“Kanagawa. Next stop, Kanagawa Station.”
It’s the same every morning at 9:42am. I glance up at the announcement, waiting for the subway doors to slide open with a whoosh. A handful of people get off, but only the foxes get on, slipping between the trousered legs and rolling briefcases.
Too late to be part of the morning rush, they sidle into the car, like me. But they probably have somewhere to go.
They trot inside, unhurried, and sit beneath the nearest empty bench where the luggage or grocery bags should go. Both crouch low, anticipating the sudden jolt of departure with all four paws.
The train eases forward and the foxes relax. The vixen, with her dark red coat, licks the face of her mate. His coat is less glossy, more mangy and wild. I glance away.
The little boy and his grandmother, who always get on at Minami station, also watch the foxes. Curious, but never surprised. The boy whispers something to the elderly woman and she nods, her face serious.
I reach into the bag between my feet, thinking to break off a crumb or toss a grape to the foxes, but pause, my bag half unzipped. I forgot my lunch at home. I can picture it in the entryway, sitting on top of the umbrella stand, waiting patiently for me to slide on my shoes. My wife no longer follows me to the front door to see me off in the morning. She’s never asked why I stopped leaving at 6:45am and instead wander out the door closer to 9 o’clock.
I tighten the tie around my neck and glance around the car. On the other side of me, the elderly Chinese man (I heard him speak once on his phone) is also watching the foxes. His face is grave, his eyes focused, as if he is afraid to let them out of his sight for even a moment, else they slip away.
The foxes ride the subway past four stations, and always disembark at Nakano. They don’t stand up at the announcement (“Nakano. Next stop, Nakano Station.”), but prefer to wait until the doors slide open. Then they sprint out from under the bench, weave between the legs of the oncoming passengers (no one gets off at Nakano, not during the workweek), and disappear down the platform.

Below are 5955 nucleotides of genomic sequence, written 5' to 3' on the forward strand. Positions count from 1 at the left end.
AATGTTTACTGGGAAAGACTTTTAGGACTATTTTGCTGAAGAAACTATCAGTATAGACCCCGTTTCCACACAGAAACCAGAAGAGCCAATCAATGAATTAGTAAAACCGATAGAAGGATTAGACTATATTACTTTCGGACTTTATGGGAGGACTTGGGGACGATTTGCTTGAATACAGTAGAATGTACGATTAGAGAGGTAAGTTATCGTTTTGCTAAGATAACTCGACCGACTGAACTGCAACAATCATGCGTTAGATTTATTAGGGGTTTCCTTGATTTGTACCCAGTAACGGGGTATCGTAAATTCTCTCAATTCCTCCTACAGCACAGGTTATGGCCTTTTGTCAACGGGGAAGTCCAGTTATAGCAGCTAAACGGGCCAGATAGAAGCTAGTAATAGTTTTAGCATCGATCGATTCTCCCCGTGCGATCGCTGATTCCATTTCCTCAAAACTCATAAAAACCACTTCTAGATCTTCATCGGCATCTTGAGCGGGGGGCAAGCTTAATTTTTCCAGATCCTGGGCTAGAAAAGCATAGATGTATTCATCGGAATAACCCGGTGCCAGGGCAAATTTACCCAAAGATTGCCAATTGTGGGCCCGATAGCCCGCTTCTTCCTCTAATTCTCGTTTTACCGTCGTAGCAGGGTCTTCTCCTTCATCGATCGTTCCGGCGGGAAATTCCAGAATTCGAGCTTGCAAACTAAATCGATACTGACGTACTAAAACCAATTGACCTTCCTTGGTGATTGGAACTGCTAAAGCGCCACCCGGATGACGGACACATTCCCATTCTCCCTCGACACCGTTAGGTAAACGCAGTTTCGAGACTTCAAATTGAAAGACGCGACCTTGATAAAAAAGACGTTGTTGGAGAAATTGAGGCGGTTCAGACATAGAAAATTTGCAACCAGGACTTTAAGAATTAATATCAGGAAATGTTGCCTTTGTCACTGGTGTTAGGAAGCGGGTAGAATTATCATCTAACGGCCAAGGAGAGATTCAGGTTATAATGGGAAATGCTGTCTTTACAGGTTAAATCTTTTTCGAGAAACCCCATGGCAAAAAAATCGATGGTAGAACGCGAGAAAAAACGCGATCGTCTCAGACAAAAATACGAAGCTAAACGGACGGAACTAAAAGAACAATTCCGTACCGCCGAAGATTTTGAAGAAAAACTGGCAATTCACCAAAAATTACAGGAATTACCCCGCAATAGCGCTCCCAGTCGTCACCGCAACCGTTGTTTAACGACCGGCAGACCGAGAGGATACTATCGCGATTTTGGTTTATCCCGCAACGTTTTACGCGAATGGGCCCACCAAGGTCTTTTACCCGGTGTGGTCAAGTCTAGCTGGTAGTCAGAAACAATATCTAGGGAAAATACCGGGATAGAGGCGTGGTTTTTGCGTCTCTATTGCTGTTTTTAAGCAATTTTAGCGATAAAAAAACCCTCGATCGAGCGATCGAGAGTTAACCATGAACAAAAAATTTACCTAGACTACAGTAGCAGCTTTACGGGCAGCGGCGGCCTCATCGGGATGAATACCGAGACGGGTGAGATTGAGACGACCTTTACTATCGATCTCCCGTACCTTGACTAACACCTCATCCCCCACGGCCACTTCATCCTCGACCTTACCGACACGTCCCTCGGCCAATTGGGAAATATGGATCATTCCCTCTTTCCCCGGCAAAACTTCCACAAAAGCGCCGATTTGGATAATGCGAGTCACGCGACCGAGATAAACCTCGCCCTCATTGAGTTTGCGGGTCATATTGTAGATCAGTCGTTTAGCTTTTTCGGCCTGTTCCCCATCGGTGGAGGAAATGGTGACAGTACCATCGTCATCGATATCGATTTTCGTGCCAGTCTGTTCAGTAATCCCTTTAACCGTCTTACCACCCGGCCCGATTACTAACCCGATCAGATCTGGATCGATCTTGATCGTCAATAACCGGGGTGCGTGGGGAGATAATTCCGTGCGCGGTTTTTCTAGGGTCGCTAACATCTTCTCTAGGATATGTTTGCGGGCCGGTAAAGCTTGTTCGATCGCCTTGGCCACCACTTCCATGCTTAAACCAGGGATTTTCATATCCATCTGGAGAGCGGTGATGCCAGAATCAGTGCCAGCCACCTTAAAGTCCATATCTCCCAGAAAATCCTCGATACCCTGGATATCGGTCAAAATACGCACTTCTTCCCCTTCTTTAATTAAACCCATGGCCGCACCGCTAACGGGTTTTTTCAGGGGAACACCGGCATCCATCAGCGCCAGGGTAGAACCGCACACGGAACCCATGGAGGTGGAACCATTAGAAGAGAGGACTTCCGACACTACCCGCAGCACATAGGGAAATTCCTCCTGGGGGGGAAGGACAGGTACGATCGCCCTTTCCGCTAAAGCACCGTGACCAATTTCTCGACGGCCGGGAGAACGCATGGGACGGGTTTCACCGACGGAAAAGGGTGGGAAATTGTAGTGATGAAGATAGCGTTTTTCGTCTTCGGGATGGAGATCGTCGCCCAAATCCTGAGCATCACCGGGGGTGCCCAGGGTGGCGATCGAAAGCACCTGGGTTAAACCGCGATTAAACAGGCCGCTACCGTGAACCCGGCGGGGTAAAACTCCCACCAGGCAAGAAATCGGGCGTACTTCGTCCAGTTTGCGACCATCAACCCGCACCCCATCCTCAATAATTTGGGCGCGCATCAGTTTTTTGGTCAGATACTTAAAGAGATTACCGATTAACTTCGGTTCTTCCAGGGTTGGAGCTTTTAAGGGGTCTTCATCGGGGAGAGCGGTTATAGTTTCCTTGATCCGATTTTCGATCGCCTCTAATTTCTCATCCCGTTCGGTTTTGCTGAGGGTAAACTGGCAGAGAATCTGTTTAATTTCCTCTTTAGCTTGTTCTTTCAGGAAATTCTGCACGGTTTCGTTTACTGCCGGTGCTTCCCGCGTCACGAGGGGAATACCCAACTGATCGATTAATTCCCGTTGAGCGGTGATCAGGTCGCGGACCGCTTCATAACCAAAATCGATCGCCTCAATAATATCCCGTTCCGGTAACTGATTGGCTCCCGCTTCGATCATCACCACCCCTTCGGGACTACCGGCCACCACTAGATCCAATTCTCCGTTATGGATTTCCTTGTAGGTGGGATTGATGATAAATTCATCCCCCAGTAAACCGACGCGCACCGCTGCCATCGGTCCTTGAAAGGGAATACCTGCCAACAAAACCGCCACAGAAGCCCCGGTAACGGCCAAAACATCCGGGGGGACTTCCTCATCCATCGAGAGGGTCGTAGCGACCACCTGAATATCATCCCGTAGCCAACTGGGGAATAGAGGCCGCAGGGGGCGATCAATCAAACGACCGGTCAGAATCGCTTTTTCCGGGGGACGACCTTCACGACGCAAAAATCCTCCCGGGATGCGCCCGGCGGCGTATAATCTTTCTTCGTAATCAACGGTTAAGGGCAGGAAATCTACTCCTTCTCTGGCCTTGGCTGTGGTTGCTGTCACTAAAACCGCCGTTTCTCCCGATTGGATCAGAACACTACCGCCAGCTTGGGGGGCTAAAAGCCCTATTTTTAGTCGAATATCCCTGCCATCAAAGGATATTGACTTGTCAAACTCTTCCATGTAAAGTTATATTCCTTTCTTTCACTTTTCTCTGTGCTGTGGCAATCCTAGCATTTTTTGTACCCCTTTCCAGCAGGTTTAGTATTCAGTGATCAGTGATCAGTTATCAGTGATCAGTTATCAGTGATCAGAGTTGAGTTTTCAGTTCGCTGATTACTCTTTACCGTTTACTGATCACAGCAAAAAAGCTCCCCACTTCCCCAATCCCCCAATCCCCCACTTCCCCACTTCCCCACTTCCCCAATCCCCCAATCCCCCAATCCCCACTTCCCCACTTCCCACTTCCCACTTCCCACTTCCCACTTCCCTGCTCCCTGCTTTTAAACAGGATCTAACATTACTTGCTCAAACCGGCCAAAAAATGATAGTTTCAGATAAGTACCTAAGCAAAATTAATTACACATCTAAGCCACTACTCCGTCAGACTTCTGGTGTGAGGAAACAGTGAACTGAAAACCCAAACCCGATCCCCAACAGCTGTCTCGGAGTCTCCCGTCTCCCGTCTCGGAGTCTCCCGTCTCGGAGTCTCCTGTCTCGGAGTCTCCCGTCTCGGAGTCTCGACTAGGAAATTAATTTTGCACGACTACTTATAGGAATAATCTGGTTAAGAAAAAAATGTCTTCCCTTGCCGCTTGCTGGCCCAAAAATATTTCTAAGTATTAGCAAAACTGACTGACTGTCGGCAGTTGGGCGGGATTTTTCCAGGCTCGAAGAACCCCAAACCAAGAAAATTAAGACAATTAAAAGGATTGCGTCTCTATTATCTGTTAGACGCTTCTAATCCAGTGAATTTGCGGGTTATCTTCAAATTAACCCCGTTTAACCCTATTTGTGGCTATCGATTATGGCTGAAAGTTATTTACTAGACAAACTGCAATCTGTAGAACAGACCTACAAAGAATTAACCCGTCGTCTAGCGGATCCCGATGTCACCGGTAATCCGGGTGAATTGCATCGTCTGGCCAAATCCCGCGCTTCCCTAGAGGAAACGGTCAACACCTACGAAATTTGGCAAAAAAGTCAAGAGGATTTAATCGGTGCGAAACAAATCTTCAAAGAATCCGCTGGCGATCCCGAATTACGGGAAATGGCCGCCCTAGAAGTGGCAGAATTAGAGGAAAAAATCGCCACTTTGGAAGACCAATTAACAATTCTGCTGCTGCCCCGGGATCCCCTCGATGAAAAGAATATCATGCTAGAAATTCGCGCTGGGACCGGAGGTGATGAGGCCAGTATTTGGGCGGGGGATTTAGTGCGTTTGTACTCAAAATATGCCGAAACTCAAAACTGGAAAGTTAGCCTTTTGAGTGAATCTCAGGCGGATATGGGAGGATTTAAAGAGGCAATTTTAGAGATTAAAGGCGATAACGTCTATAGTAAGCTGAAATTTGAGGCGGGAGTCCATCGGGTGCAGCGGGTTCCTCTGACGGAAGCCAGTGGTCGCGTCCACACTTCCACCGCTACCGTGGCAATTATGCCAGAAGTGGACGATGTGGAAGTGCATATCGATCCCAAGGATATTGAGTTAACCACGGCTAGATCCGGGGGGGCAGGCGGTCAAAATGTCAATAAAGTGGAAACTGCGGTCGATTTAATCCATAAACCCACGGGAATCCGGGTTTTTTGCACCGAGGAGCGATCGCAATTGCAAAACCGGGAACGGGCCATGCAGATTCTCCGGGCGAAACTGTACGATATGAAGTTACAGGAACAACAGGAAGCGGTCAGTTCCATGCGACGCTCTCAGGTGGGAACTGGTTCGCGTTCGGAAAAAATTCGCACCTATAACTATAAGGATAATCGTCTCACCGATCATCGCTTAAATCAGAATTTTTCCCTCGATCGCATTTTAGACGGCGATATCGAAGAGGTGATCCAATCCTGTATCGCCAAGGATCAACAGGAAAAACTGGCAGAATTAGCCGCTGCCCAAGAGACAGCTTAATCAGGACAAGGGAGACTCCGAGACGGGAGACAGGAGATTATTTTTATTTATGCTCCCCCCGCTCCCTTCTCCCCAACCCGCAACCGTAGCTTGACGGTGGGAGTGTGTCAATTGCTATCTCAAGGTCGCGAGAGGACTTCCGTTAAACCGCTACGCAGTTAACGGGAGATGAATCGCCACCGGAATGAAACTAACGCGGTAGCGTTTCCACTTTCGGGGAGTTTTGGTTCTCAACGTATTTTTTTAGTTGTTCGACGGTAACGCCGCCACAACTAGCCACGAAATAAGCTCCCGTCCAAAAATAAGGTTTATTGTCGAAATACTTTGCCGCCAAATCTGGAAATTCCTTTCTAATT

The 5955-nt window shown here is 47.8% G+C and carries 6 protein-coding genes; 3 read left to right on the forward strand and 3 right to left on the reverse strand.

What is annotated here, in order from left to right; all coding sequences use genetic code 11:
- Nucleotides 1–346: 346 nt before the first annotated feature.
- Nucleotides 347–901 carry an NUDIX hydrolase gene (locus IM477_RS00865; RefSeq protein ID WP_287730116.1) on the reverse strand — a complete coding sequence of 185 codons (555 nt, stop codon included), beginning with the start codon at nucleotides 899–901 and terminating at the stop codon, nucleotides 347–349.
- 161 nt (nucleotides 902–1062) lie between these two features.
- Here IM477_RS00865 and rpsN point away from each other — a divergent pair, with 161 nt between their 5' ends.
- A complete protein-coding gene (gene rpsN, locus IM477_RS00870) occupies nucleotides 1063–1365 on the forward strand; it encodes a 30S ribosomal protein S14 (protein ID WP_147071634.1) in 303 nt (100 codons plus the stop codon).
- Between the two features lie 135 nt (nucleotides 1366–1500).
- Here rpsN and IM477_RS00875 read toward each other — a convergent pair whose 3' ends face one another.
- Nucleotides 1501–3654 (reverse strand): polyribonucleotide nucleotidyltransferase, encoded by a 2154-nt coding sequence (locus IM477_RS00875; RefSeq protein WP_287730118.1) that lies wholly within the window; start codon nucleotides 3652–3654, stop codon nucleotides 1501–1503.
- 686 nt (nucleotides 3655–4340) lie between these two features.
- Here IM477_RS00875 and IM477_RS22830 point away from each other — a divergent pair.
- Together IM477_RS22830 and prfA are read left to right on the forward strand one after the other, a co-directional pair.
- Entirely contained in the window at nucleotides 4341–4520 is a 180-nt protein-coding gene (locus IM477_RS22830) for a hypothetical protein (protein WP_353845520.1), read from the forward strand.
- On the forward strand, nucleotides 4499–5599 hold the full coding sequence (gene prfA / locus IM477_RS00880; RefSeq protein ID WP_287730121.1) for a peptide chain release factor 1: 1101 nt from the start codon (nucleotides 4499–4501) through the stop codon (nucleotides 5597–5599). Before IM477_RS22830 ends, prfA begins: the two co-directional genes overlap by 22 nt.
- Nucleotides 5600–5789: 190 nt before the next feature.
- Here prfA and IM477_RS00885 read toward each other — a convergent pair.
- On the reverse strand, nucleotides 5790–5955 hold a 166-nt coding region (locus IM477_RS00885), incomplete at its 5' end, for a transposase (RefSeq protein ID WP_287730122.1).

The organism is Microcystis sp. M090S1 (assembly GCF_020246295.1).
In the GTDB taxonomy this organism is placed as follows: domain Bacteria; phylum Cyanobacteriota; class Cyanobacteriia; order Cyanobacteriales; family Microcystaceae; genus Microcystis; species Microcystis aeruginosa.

I’ve considered following them. I suspect we all have; I glance again at my fellow passengers, but no one makes a move to stand. It would be disrespectful to stalk the foxes.
I’ve wondered if they get back on the train at some point during the day to head back to Kanagawa, but I’ve never found out. I only take this train in one direction, day in and day out. I take another line to get home, just to mix it up.
The next day, 9:42am. I glance up from my newspaper as the train pulls into Kanagawa Station. The door slides open and I watch for the foxes. A few seconds pass, all the normal passengers have disembarked. The doors chime and slide closed.
I stare at their empty spot under the bench. I clear my throat and run my hand through my hair. There are no foxes today.
I glance up at the little boy and his grandmother. They are silently staring at the spot under the bench. I glance at the Chinese man. He is staring at the spot under the bench, his intense eyes shimmering, his lips tight and drawn.
Whispers drift from the grandmother, and her arm is around the little boy, whose head is now buried in his hands. I clench my fists, allow the nails to bite into my palms.
“Sendagi. Next stop, Sendagi Station.”
Well, it’s not like I have anywhere else to go. I toss my newspaper onto the plastic seat beside me and stand up. The grandmother and the elderly Chinese man turn towards me, startled. I make eye contact with each and nod briefly.
When I get off at Sendagi Station, I loosen my tie and begin to run back to Kanagawa Station. The foxes always board the train at Kanagawa Station.
Amber A. Logan is a Creative Writing PhD student and university instructor living in Kansas. She is an otaku about everything Japanese.